“We already know that the chance to ‘make an app’ is something people aspire to, but they think it’s out of reach,” Partovi said. “We want to give kids something that lets them express a degree of creativeness.”
The Flappy Bird tutorial allows users make their own Flappy characters and write their own rules — for example, the “bird” can turn into a shark, Santa Claus or Superman, and can dodge lasers or turn into turkey roast after being zapped.
“There are endless possibilities and kids can try them and realize the creativity involved in computer science within just 20 minutes,” Partovi said.
Code.org, which was founded exactly one year ago, today celebrated the fact that more than 27 million people in 34 languages across 170 countries have written one billion lines of code with the Hour of Code tutorials and follow-up course, both of which were launched in December.
Partovi said he’s pleasantly surprised with that statistic.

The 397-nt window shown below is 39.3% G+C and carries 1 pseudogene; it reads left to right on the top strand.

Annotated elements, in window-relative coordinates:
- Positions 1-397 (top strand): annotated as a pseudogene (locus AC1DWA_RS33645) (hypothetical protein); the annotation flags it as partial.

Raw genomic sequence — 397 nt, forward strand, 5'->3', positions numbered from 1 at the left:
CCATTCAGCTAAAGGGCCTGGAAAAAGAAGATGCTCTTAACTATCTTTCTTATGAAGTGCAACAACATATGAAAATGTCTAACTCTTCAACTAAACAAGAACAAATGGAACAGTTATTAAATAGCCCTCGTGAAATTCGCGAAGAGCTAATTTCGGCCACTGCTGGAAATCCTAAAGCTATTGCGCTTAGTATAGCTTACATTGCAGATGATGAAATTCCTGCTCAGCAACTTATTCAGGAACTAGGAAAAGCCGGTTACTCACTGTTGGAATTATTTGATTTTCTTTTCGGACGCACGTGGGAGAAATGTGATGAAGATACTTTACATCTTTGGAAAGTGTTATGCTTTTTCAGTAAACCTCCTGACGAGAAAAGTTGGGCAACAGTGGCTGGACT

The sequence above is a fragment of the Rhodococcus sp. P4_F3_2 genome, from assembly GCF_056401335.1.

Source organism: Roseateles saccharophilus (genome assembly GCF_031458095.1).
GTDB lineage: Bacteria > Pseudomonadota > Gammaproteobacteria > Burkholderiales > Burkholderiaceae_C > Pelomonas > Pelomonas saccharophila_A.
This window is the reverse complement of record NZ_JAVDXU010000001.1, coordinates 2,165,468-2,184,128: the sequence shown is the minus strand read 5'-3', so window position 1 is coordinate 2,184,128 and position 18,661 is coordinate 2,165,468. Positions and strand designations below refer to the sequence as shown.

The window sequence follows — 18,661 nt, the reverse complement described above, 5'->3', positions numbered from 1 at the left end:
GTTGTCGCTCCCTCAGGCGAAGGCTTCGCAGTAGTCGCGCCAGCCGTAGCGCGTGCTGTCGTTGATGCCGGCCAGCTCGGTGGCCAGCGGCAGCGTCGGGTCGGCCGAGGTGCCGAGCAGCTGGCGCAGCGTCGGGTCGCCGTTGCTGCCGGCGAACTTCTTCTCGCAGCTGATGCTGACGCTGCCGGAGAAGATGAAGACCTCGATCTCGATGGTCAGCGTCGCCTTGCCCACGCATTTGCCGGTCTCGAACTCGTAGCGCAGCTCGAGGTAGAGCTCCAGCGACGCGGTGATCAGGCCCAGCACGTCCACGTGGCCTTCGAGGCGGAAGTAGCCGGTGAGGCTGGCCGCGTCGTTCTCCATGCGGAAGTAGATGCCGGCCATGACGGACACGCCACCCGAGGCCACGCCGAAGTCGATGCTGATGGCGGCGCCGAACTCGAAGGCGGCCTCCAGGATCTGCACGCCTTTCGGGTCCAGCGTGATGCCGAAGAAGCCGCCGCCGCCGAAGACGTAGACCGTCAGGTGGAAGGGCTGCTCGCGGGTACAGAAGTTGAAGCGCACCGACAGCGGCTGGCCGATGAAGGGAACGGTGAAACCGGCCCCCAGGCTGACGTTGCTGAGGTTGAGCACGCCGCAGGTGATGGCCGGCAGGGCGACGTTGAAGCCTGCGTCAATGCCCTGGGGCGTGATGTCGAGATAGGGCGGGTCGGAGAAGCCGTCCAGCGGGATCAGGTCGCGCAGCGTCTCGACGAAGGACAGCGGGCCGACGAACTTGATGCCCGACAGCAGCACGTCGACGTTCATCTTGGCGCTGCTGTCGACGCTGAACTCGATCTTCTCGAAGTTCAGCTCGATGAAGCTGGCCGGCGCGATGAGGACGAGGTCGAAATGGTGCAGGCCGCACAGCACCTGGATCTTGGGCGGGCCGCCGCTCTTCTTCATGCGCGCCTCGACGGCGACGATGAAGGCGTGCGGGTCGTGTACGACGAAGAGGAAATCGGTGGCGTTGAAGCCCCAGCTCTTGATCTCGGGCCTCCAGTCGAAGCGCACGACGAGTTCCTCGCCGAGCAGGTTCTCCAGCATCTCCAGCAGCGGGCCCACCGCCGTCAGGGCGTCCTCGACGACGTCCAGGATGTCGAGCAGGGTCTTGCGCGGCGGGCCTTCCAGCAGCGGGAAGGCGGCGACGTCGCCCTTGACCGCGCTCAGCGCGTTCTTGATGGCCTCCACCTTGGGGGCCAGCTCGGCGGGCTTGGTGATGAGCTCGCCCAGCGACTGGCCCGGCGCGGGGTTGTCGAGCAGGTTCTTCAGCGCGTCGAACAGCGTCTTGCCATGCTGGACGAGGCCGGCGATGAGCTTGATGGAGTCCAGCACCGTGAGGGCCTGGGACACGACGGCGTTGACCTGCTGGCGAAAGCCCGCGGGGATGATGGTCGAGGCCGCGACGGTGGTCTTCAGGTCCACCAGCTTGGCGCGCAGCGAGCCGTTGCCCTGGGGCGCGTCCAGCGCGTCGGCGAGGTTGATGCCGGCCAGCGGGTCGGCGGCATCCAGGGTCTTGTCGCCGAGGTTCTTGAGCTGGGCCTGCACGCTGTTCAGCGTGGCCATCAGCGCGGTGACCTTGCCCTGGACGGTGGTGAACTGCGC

“It’s kind of unheard of,” he noted.
Code.org plans to expand its online curriculum offerings to all grade levels from K-12. It also wants to continue pushing computer science into schools around the country, partner with more school districts and encourage legislators to change state policies to recognize computer science as a core academic offering. The organization already powers online courses for 700,000 students in 13,000 classrooms.
Eink, E-paper, Think Ink – Collin shares six segments pondering the unusual low-power display technology that somehow still seems a bit sci-fi – http://adafruit.com/thinkink
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